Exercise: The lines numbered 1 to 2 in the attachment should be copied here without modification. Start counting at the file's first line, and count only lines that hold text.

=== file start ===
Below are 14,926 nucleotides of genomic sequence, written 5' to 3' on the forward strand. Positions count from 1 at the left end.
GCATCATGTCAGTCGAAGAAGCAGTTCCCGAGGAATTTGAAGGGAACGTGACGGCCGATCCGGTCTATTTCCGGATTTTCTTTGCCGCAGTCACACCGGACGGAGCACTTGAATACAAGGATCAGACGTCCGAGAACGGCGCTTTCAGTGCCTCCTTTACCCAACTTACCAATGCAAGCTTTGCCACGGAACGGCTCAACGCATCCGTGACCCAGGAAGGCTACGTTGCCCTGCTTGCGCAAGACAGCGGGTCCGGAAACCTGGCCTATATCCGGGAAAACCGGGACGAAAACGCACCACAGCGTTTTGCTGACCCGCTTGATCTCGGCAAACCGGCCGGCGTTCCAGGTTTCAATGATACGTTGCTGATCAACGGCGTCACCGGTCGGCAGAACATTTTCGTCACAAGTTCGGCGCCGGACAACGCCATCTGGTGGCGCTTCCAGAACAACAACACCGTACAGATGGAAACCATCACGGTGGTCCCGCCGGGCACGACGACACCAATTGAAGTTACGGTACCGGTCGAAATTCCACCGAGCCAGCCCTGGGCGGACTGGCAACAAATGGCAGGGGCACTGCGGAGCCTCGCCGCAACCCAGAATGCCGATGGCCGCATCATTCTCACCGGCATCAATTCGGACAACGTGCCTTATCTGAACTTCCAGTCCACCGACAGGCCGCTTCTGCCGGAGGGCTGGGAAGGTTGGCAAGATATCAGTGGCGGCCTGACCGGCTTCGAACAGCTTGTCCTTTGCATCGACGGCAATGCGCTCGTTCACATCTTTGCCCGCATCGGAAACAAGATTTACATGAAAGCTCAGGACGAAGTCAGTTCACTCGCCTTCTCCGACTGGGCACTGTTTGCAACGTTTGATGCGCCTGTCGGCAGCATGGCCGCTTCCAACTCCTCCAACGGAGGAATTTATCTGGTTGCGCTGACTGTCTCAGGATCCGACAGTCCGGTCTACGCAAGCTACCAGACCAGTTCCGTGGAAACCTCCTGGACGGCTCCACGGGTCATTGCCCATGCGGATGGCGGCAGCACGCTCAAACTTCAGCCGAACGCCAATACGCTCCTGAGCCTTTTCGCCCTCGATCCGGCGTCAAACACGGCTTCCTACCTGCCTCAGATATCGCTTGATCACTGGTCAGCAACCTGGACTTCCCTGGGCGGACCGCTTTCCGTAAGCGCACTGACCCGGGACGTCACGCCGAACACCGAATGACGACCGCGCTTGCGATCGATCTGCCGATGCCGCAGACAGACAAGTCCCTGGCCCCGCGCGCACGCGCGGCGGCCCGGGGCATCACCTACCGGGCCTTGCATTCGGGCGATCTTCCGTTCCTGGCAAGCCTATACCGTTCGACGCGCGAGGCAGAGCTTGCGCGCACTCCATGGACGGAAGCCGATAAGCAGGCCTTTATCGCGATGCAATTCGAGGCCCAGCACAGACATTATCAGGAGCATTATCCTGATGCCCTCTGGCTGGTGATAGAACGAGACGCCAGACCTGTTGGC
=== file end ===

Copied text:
Below are 14,926 nucleotides of genomic sequence, written 5' to 3' on the forward strand. Positions count from 1 at the left end.
GCATCATGTCAGTCGAAGAAGCAGTTCCCGAGGAATTTGAAGGGAACGTGACGGCCGATCCGGTCTATTTCCGGATTTTCTTTGCCGCAGTCACACCGGACGGAGCACTTGAATACAAGGATCAGACGTCCGAGAACGGCGCTTTCAGTGCCTCCTTTACCCAACTTACCAATGCAAGCTTTGCCACGGAACGGCTCAACGCATCCGTGACCCAGGAAGGCTACGTTGCCCTGCTTGCGCAAGACAGCGGGTCCGGAAACCTGGCCTATATCCGGGAAAACCGGGACGAAAACGCACCACAGCGTTTTGCTGACCCGCTTGATCTCGGCAAACCGGCCGGCGTTCCAGGTTTCAATGATACGTTGCTGATCAACGGCGTCACCGGTCGGCAGAACATTTTCGTCACAAGTTCGGCGCCGGACAACGCCATCTGGTGGCGCTTCCAGAACAACAACACCGTACAGATGGAAACCATCACGGTGGTCCCGCCGGGCACGACGACACCAATTGAAGTTACGGTACCGGTCGAAATTCCACCGAGCCAGCCCTGGGCGGACTGGCAACAAATGGCAGGGGCACTGCGGAGCCTCGCCGCAACCCAGAATGCCGATGGCCGCATCATTCTCACCGGCATCAATTCGGACAACGTGCCTTATCTGAACTTCCAGTCCACCGACAGGCCGCTTCTGCCGGAGGGCTGGGAAGGTTGGCAAGATATCAGTGGCGGCCTGACCGGCTTCGAACAGCTTGTCCTTTGCATCGACGGCAATGCGCTCGTTCACATCTTTGCCCGCATCGGAAACAAGATTTACATGAAAGCTCAGGACGAAGTCAGTTCACTCGCCTTCTCCGACTGGGCACTGTTTGCAACGTTTGATGCGCCTGTCGGCAGCATGGCCGCTTCCAACTCCTCCAACGGAGGAATTTATCTGGTTGCGCTGACTGTCTCAGGATCCGACAGTCCGGTCTACGCAAGCTACCAGACCAGTTCCGTGGAAACCTCCTGGACGGCTCCACGGGTCATTGCCCATGCGGATGGCGGCAGCACGCTCAAACTTCAGCCGAACGCCAATACGCTCCTGAGCCTTTTCGCCCTCGATCCGGCGTCAAACACGGCTTCCTACCTGCCTCAGATATCGCTTGATCACTGGTCAGCAACCTGGACTTCCCTGGGCGGACCGCTTTCCGTAAGCGCACTGACCCGGGACGTCACGCCGAACACCGAATGACGACCGCGCTTGCGATCGATCTGCCGATGCCGCAGACAGACAAGTCCCTGGCCCCGCGCGCACGCGCGGCGGCCCGGGGCATCACCTACCGGGCCTTGCATTCGGGCGATCTTCCGTTCCTGGCAAGCCTATACCGTTCGACGCGCGAGGCAGAGCTTGCGCGCACTCCATGGACGGAAGCCGATAAGCAGGCCTTTATCGCGATGCAATTCGAGGCCCAGCACAGACATTATCAGGAGCATTATCCTGATGCCCTCTGGCTGGTGATAGAACGAGACGCCAGACCTGTTGGC